The conception-and-birth story of a novel can be grotesque and all too-revealing. With little more than a college-ruled loose leaf from a well-worn notebook to cover my loins, here I go.
Of course, I must start even before the novel was an apple in my eye.
Experiences in my youth that challenged my perspectives–and my delicate, sheltered sensibility–can be counted in a small handful. Prior to 1995, there was a Korean-American best friend and his chain-smoking, constantly-yelling mother; my first attempt at eating “sushi”–a California roll–at a Japanese-American friend’s birthday; and going to an Indian woman’s curry-scented house for tutoring in my arch-nemesis: math. Oh! And there was a rumor that a guy on my high school water polo team was gay. Imagine the scandal!
I was merely a new-formed adult by the time I went to San Jose State to study the literature of dead white guys (my favorite being Steinbeck) and a few dead white women (Edith Wharton anyone?) and a couple dead black men (Ellison and Wright blew my mind). When not grappling with writing academic essays and keeping up with my reading load, I was most often found gazing at my navel. For the first couple years, I didn’t do much to step away from that comfort that was–for all intents and purposes–the life of a privileged white kid who, incidentally, escaped arrest for being an idiot several times. More importantly, my skills learned in Spanish classes quickly devolved into the simple, macho banter I had with my Mexican colleagues at the restaurant. Most “conversations” were laced almost exclusively with jaunty Spanglish insults and curses. ¡Puta madre, Chivo! (I was the motherfucking chivo, a cocky goat with wispy hair on my chin.)
But then, the smattering of exposure got serious and voluminous. There was a solo two-month cross-country train trip done on $2k of saved waiter tips. And there was a bartending job at an underbelly dive bar next door to a Greyhound station and a by-the-hour/by-the-week hotel. It was the stuff that turned my literature study into an applied art.
Before I moved to New York City in 2003 to pursue an M.A. in literature and creative writing, I wrote my first successful short story. It was part of my application to CCNY and tested the bounds of my empathy. Someone whom I was close with at the time was attempting to figure out issues related to, among other things, her sexuality. In all honesty, I surprised myself by choosing to write from a 1st-person perspective that, in some ways, resembled hers. What I wrote for my CCNY application morphed into what now exists as part three of chapter one in volume one of toil & sound, the forthcoming the re-visionist.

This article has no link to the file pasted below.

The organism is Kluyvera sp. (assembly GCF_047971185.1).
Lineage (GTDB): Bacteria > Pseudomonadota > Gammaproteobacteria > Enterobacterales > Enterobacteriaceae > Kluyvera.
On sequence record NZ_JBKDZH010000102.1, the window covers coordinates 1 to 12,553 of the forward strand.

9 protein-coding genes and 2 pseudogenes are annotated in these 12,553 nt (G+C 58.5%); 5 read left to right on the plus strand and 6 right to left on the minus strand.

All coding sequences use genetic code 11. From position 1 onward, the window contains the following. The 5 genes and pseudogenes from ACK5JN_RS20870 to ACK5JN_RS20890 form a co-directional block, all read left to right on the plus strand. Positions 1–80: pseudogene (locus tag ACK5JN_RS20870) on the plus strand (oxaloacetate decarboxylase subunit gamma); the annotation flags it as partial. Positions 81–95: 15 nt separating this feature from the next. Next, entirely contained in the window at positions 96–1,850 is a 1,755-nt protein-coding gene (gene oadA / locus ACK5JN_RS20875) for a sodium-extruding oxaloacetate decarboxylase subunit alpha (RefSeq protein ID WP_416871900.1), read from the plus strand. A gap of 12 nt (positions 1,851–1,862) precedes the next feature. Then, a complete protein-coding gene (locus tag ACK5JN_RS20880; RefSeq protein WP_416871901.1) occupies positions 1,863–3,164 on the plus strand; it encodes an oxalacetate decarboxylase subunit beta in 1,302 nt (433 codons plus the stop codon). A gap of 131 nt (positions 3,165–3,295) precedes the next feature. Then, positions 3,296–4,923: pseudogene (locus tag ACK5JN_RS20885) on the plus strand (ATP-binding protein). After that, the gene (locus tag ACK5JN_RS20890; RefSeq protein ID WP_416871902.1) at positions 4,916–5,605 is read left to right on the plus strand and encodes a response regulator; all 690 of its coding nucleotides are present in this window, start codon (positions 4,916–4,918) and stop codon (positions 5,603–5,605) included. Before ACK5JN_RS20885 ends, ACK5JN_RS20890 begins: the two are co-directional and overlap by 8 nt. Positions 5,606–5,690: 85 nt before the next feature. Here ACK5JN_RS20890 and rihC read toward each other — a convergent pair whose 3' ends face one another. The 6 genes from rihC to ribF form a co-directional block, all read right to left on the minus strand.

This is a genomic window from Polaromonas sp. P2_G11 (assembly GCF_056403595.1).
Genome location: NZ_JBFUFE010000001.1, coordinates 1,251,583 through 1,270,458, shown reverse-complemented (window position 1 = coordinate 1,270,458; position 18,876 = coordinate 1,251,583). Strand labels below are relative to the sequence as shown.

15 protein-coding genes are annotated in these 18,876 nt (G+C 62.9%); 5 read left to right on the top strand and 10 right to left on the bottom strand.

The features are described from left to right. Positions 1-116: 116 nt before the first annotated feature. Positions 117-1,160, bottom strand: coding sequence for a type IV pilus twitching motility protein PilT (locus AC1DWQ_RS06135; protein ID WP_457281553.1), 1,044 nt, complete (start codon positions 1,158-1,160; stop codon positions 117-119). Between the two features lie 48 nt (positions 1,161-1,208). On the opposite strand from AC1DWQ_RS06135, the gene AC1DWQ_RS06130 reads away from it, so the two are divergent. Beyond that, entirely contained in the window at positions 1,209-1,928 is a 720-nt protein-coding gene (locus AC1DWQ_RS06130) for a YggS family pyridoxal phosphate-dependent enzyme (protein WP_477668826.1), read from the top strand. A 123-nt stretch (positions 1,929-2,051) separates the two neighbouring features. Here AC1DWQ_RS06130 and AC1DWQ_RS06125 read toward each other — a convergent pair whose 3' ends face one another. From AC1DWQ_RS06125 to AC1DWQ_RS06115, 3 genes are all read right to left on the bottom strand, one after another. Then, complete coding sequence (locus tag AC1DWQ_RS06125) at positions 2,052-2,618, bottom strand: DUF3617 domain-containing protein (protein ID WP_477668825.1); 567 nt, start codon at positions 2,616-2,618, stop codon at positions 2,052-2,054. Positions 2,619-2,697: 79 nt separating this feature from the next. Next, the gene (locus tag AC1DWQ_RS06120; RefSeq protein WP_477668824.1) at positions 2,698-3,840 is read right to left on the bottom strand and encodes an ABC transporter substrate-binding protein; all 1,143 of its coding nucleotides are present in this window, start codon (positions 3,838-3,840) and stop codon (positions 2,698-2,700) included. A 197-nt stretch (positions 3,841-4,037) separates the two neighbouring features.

If my social consciousness was still in a somewhat nascent stage when I arrived in New York City, living for a year in the Puerto Rican Washington Heights neighborhood of Manhattan opened my eyes. It gave me a sense (however limited) of being an outsider: I may have been the only white person in a half mile radius. This and other perspective shifts I experienced in NYC entwined fortuitously with my courses. And these factors dramatically affected creative choices I made in toil & sound. I studied in depth the work of the South American and Caribbean magic realists; beyond the early slave narratives, I dove deep into the African-American canon.
With the help from my creative thesis advisor, Salar Abdoh, I had 100 pages at the end of grad school (part 1). Then there was a divorce (yep, skipped right past that first marriage incident) and a death. Writing the novel was on hold for a year or so.
I moved to South Korea in 2006 to teach ESL—what else does a Lit major do? I was fortunate to find new experiences and people. My lifestyle also allowed me the solitude needed to write. I got a new routine, re-discovered confidence, and expanded my book ideas over the course of the first two and a half years in the ROK and completed the first draft of what stands now as my “duology” in early 2009, shortly after Nic bought me for ~300,000 KRW at a bachelor auction. It was Nic who was my first reader, followed closely by important perspectives from Jaclyn Neal, Cara Cassidy, and Jennifer Holmberg. The first few chapters were critiqued by Amanda Champany and Katie Jensen from the Friday workshops in Busan, ROK.
After Nic committed to staying in the ROK with me for at least another year, it was her turn. I became her GRE coach in writing (though I don’t really think she needed me for anything more than solidarity; mi mujer inteligente can write, too) and editor for grad school application cover letters.
After a three-month barebones tour of SE Asia and Nepal in 2011, service to the careers of mine and Nic’s had to take precedence. (Spouses gotta eat.) And breathing life into this thing seemed to be slipping away. Sometimes struggling to suppress my disenchantment, I worked three jobs (teaching ESL to international students saved my sanity in some ways, drove me batty in other ways), cooked, cleaned(?), went back to grad school for TESL, got a promotion, and last year moved across the country for Nic’s VA internship. Through all of it, I was searching for a way to get back to the novel. All I could do, though, was bide my time in a state of blind faith by reading as widely as I could and writing (sometimes online) about intercultural and social issues.
I currently live happily with Nic, our nutty dog, and the curse of (self-) critical thought. Yes, happily.
So what better time to bring toil & sound into the world?